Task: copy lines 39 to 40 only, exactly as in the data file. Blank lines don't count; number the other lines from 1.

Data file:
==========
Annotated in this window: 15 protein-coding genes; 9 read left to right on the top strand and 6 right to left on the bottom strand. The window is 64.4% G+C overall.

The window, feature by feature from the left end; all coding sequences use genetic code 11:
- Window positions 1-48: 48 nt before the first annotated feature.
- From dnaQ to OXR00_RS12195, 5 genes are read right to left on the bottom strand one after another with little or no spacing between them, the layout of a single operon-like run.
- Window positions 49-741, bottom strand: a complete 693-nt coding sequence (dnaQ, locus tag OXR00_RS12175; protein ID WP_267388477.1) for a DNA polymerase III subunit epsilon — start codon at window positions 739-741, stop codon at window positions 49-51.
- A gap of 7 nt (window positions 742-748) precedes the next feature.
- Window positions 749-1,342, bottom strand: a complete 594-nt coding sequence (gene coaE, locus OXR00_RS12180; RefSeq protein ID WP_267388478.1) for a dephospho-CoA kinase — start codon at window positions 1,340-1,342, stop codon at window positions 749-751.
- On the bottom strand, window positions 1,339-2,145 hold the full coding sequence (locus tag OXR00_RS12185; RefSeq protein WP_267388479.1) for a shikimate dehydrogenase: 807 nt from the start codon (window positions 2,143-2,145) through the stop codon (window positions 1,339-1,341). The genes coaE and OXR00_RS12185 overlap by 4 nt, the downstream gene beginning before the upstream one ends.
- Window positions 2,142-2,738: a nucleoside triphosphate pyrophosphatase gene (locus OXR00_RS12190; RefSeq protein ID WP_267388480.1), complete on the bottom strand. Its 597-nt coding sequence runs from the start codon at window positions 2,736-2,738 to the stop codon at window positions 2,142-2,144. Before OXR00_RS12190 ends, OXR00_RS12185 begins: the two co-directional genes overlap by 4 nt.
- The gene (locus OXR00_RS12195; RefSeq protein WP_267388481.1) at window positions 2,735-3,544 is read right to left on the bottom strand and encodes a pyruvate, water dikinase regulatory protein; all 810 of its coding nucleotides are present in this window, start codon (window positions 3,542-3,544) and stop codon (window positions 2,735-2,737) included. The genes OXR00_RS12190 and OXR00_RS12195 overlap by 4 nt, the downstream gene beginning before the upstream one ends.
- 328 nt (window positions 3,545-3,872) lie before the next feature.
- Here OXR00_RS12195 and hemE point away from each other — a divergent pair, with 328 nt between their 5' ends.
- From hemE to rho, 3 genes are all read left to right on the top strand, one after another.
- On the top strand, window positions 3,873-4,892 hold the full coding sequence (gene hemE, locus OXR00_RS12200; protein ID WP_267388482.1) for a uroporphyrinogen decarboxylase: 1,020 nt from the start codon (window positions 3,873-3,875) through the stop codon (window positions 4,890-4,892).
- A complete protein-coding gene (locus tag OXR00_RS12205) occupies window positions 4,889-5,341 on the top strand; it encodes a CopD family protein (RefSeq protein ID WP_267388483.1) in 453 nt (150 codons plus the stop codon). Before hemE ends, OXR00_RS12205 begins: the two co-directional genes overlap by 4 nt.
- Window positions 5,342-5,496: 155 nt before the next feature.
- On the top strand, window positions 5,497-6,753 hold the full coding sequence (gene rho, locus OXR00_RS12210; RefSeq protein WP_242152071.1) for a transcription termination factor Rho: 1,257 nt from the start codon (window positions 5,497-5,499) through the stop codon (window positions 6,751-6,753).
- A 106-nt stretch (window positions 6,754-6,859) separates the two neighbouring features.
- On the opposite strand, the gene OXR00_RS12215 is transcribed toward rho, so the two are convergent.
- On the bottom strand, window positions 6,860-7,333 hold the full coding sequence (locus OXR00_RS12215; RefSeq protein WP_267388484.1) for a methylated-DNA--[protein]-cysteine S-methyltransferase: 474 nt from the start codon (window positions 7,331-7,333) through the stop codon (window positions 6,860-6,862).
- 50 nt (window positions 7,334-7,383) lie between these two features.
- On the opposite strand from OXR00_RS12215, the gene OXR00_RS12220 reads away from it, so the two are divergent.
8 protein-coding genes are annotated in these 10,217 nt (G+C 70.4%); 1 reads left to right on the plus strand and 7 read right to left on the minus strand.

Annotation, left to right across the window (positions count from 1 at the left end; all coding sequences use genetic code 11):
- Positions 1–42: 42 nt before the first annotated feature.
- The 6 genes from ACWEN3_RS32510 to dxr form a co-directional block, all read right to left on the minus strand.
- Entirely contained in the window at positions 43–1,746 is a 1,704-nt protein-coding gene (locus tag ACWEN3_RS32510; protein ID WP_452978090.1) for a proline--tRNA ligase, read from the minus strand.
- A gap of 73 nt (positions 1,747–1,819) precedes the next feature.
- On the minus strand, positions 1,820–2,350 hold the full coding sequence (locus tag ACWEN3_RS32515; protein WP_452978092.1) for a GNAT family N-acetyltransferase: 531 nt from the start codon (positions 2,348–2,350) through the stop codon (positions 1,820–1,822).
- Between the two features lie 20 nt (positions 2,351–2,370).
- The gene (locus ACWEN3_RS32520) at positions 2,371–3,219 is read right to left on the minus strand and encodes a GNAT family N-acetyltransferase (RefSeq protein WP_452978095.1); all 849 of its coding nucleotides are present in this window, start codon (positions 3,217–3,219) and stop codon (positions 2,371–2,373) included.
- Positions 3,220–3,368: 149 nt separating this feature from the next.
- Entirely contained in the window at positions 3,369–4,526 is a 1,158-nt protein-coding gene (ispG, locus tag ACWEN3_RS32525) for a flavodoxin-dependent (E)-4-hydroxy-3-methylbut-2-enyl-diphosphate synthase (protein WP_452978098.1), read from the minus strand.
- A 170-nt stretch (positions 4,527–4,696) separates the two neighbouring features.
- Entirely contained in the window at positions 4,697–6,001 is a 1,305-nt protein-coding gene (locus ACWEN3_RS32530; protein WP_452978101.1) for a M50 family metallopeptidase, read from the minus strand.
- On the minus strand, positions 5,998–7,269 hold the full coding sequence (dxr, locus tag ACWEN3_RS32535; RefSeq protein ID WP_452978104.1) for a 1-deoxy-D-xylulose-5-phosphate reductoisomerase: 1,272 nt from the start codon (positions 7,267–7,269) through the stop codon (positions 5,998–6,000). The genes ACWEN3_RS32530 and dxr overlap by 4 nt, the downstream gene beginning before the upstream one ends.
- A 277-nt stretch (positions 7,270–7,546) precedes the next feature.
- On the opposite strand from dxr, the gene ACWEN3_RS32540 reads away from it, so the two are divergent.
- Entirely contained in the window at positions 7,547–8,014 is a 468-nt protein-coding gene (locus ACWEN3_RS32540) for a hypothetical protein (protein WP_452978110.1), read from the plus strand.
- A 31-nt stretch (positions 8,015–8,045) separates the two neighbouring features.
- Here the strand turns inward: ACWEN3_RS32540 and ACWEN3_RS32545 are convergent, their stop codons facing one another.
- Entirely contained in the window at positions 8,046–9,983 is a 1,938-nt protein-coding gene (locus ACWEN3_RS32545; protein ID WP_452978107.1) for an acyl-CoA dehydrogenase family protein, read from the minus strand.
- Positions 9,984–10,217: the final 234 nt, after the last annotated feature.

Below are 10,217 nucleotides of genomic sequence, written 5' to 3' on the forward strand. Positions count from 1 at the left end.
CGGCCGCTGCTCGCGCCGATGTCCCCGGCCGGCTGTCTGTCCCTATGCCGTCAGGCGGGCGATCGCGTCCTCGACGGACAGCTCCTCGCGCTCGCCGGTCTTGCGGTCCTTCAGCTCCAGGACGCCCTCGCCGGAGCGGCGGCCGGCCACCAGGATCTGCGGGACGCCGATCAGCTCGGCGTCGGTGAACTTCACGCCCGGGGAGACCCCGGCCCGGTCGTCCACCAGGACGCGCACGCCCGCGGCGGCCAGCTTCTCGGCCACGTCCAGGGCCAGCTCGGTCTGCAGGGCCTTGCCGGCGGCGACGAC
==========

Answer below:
- Entirely contained in the window at positions 7,547–8,014 is a 468-nt protein-coding gene (locus ACWEN3_RS32540) for a hypothetical protein (protein WP_452978110.1), read from the plus strand.
- A 31-nt stretch (positions 8,015–8,045) separates the two neighbouring features.